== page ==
Debunking the Abuja Indegene Myths: Why We Deserve Liberation, By Luka Ayedoo

Debunking the Abuja Indegene Myths: Why We Deserve Liberation, By Luka Ayedoo

AREWA AGENDA – There are alot of mythical narratives about Abuja and its indigenes out there and some of these stories are not only deliberate, ravenous and inhuman, but can be justification for what can easily provoke a civil genocide.

This situation is both as a result of the refusal of the indegenous people of this land to tell their own stories on the one hand and a suppressive system that has denied the natives the opportunity to speak for themselves on the other hand.

I have heard people say that the natives of Federal Capital Territory are naive, uncivilized and illiterates, some even go as far as saying the people are anti-development inclined and allergic to modernity; that urbanization drove them out of their lands, bringing about their replacement with strangers. All these fabrications are aimed at portraying the people as nomadic lifestyle, but I beg to differ that these stories are advanced as justifications for the deliberate and systemic incursion into the lands of the FCT natives.

It is also a myth that the natives are too primitive and ill equipped to govern themselves as well as man their own traditional institutions. More worrisome is the so-called declaration of FCT a “no man’s land” just to carve a niche for the Northern Oligarchy and other Nigerians.

This imaginary provision does not exist in the Nigerian constitution as conveniently cited by the predators. Ironically, reasons advanced by the buyers (government elites) of Abuja in the 21st century are same with that of the colonialist for taken ownership of Nigeria and usurping its right to self-determination. I therefore challenge any person who has records of the compensations paid to the natives of FCT for taking over their lands, traditional institutions and the entire administration of the area to publish same, so we can avoid asking too much from the government.

Alienation and genocide are children of same parent. Both sufficiently explains all deliberate and systematic processes targeting the destruction of a racial, political or cultural group. It can be orchestrated through war, blatant discrimination and legal frameworks like the case of FCT indigenes. Chapter VIII, part I, section 297 through 304 of the Nigerian Constitution clearly established the Federal Capital Territory as the seat of government and the capital of Federal Republic of Nigeria. This was done in avoidance of the fact that the area was curved out of states and had been part of existing local governments, having the rights to govern themselves. The establishment did not deny the fact that the territory belonged to a people, who have right to their lands, enjoyed political autonomy and would love to govern themselves either by appointments or elections.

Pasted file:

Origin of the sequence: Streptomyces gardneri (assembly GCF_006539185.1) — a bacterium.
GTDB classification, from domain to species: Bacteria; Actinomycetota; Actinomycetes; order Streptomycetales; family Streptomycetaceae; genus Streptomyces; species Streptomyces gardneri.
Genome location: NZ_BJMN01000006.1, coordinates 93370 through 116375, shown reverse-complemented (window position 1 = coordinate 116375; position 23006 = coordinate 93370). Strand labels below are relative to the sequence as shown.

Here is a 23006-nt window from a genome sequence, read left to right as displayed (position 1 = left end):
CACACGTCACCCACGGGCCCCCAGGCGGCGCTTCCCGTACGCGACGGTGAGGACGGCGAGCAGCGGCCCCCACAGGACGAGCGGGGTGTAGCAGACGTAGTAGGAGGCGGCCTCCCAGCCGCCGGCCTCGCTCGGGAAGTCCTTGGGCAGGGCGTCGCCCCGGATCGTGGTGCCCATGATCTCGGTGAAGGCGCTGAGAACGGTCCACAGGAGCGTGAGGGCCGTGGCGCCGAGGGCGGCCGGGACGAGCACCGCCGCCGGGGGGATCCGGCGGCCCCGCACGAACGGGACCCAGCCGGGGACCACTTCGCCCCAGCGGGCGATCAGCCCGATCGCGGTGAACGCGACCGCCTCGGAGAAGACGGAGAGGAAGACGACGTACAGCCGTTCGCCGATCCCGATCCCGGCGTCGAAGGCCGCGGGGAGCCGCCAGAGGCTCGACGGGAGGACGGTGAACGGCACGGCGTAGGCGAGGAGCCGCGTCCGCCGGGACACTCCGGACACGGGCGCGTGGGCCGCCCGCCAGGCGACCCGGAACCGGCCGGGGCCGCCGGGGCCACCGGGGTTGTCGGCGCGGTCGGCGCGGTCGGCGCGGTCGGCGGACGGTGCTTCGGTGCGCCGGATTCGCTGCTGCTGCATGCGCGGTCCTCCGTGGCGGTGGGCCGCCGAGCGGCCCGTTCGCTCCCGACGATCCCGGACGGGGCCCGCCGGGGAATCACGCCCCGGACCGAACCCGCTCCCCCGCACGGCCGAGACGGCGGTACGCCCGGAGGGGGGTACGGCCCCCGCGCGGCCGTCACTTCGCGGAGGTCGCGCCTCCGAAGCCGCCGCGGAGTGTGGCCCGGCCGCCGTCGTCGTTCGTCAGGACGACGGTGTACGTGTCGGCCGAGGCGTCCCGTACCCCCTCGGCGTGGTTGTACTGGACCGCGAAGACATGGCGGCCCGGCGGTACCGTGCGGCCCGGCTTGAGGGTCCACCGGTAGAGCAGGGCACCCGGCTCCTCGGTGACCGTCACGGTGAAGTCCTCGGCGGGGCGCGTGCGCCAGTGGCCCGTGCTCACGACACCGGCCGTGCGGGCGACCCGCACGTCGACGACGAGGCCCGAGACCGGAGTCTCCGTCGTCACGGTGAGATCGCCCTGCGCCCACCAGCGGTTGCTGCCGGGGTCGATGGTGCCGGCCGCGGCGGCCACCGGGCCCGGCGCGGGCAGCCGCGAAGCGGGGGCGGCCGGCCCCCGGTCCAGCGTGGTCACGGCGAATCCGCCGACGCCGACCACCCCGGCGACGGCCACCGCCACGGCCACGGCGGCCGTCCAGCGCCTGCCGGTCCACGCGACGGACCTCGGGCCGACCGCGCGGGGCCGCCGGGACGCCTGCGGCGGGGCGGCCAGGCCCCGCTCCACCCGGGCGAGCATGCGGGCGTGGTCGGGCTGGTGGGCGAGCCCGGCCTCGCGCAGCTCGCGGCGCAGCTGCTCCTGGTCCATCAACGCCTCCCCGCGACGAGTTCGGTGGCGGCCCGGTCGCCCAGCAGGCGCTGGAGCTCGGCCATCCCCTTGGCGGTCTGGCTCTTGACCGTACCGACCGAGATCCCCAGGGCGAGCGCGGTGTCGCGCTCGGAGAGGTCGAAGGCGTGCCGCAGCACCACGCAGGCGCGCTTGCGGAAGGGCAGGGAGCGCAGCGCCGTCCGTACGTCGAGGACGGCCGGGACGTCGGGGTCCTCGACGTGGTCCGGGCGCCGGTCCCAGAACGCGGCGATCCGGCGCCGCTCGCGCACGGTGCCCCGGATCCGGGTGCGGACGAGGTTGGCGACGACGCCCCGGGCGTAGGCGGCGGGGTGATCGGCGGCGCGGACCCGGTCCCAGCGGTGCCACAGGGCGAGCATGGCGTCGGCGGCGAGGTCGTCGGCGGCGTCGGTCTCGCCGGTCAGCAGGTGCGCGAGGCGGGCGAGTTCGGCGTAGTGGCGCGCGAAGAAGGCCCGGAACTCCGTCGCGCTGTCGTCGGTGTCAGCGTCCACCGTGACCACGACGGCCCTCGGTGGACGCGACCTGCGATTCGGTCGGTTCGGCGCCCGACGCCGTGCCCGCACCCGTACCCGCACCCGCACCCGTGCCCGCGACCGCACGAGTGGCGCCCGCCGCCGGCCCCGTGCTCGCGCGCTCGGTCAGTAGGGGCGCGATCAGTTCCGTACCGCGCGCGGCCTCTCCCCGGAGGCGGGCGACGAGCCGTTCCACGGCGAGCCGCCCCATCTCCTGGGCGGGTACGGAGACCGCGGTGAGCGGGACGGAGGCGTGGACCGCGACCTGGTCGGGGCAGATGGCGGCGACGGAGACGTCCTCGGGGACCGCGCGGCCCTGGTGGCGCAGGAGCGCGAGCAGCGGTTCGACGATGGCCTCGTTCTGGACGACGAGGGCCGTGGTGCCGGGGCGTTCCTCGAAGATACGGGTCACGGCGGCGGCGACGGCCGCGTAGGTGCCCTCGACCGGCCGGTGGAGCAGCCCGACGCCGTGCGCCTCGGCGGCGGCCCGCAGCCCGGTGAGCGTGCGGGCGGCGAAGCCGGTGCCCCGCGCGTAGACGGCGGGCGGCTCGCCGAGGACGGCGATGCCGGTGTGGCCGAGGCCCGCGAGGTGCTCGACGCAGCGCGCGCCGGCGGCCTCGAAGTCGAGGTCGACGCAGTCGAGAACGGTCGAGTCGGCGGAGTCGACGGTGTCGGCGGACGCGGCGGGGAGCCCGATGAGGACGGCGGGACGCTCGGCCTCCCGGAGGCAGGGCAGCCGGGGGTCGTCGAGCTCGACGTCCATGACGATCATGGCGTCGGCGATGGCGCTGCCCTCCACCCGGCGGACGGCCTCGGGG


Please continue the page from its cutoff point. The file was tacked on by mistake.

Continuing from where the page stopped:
The 1999 constitution declared the President, the Vice President and the National Assembly as the Governor, Deputy Governor and House of Assembly respectively for the purpose of administering FCT. The import of this declaration is that the Territory will be governed entirely by strangers who will care less about their plight, if the President and the Vice President are not indigenes of FCT. It serves to say here that FCT is a colony like Nigeria was to Britain, appropriated and subjugated by fellow Nigerians.

However, section 302 of the 1999 constitution has created a window for any seating President willing to be just, to appoint an indigene of FCT as the Minister of the territory who will be more qualified to exercise such powers and perform such functions as may be delegated to him by the President. This might not solve the entire problem but will diminish the heap of agitations for inclusion. Unfortunately, no President has utilized this section of the constitution for good. Instead, FCT has become a compensation for the most hardworking politicians, loyalist and kinsmen.

My cry to the indigenes of FCT and everyone that have concern for justice, is that a clear agenda for the political emancipation of the indigenous people of Abuja be drawn and articulated through non-violence means. The constant cry to appoint an indigene is valid but remains a temporal solution. As the nation cry for restructuring, we the indigenes of FCT should add our voice and request for the creation of a state structure and the recognition of FCT as a state, like Lagos while it served as the Capital of Nigeria.

The writer view on restructuring does not support the disintegration of Nigeria into various parts but rather strengthening the state governments with necessary powers to serve as autonomous adjoins of the Nigerian federation.

Luka Ayedoo writes via [email protected] and can be reached on 08063236274

Arewa Agenda is a Publication of young writers from Northern Nigeria towards peaceful coexistence and national development through positive narratives.